We are facing yet ANOTHER polarizing election. In an attempt to be non-political (when discussing politics) we have to recognize the climate we are in.
We have TRILLIONS that went into Coronavirus relief packages. And there’s BILLIONS more being talked about daily.
It seems inevitable, that:
1) if Trump wins, we would expect taxes to go up.
2) if Biden wins, we KNOW taxes will go up – HEAVILY.
So, how does that affect YOU?
EVERY dollar you take out of a traditional IRA or 401k gets taxed as if you earned it on your return for that year (except you don’t pay FICA or employment taxes on those dollars). So if you withdraw $100,000 – you’ll essentially add $100,000 to your income for the year, and taxes will be owed as if you earned another $100,000.
BUT, what if we can spot opportunities for tax deductions – that might otherwise be lost? In THAT case, if you have a way to deduct $100,000 for example, and then you incur an EXTRA $100,000 income, the two can wash out.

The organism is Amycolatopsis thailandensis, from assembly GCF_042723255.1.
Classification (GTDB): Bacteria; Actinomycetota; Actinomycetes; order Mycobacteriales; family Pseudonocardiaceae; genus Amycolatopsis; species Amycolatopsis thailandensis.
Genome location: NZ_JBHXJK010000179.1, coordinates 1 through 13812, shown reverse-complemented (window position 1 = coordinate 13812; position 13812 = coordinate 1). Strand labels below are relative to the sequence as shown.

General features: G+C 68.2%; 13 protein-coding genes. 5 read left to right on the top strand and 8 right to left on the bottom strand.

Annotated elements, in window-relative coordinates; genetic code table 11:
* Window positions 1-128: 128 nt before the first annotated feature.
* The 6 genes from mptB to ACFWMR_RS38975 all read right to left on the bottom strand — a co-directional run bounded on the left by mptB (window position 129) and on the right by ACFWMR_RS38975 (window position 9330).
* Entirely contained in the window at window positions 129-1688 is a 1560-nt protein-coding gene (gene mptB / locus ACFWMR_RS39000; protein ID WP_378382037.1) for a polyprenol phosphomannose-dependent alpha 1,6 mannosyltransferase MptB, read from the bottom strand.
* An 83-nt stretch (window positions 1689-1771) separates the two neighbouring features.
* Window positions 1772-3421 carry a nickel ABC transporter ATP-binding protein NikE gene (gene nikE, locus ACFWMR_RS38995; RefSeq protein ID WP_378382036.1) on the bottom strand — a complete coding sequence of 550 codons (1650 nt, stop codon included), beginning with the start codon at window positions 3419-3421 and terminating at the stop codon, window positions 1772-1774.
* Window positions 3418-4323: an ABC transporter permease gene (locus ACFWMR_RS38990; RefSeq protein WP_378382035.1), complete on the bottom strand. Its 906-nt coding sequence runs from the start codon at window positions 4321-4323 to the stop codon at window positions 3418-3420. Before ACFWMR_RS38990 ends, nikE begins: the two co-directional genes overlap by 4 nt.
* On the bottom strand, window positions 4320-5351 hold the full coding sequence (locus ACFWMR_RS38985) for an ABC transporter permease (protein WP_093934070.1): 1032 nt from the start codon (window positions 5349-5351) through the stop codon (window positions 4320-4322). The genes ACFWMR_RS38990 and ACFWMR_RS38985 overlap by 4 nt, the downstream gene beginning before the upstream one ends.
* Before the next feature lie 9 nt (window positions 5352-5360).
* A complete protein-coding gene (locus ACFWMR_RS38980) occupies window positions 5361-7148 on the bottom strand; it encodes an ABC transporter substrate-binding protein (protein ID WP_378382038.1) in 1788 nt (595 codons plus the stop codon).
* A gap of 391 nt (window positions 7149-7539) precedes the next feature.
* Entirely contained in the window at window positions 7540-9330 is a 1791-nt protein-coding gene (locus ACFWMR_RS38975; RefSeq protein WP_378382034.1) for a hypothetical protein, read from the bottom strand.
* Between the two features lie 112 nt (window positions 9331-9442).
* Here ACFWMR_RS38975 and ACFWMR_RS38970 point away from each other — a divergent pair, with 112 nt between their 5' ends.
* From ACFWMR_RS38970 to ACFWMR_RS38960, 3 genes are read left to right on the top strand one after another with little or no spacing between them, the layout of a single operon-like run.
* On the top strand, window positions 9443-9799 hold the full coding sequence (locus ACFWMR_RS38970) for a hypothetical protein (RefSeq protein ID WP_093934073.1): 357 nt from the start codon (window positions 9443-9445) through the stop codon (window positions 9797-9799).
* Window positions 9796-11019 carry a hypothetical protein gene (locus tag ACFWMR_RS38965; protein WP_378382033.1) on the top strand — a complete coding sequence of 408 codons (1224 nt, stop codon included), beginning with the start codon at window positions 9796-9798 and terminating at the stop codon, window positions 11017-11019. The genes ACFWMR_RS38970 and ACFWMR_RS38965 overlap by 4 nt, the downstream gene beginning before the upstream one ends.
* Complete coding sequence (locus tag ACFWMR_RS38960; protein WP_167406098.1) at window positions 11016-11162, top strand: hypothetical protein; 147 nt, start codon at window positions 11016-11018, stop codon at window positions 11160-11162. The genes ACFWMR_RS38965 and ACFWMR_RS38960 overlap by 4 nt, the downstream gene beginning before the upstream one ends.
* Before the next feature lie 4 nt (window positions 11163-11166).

But what happens if we DON’T have magical deductions in a given year (or more to the point, 2020?) – MIGHT it be wise to take some IRA withdrawals now, in anticipation of higher taxes next year or beyond?
Those are the difficult types of questions we explore and model to determine how reactive, or proactive to be with IRA withdrawals. There is often no easy answer, and it can take much modeling, calculations and decisions to formulate recommended courses of action.
When you have significant unreimbursed medical expenses, you can often deduct them from your taxes. Many accountants miss this critical planning strategy. Coupled with withdrawals from IRAs or 401ks we can minimize or at times eliminate unnecessary taxes, or take additional withdrawals strategically to take advantage of medical or other deductions.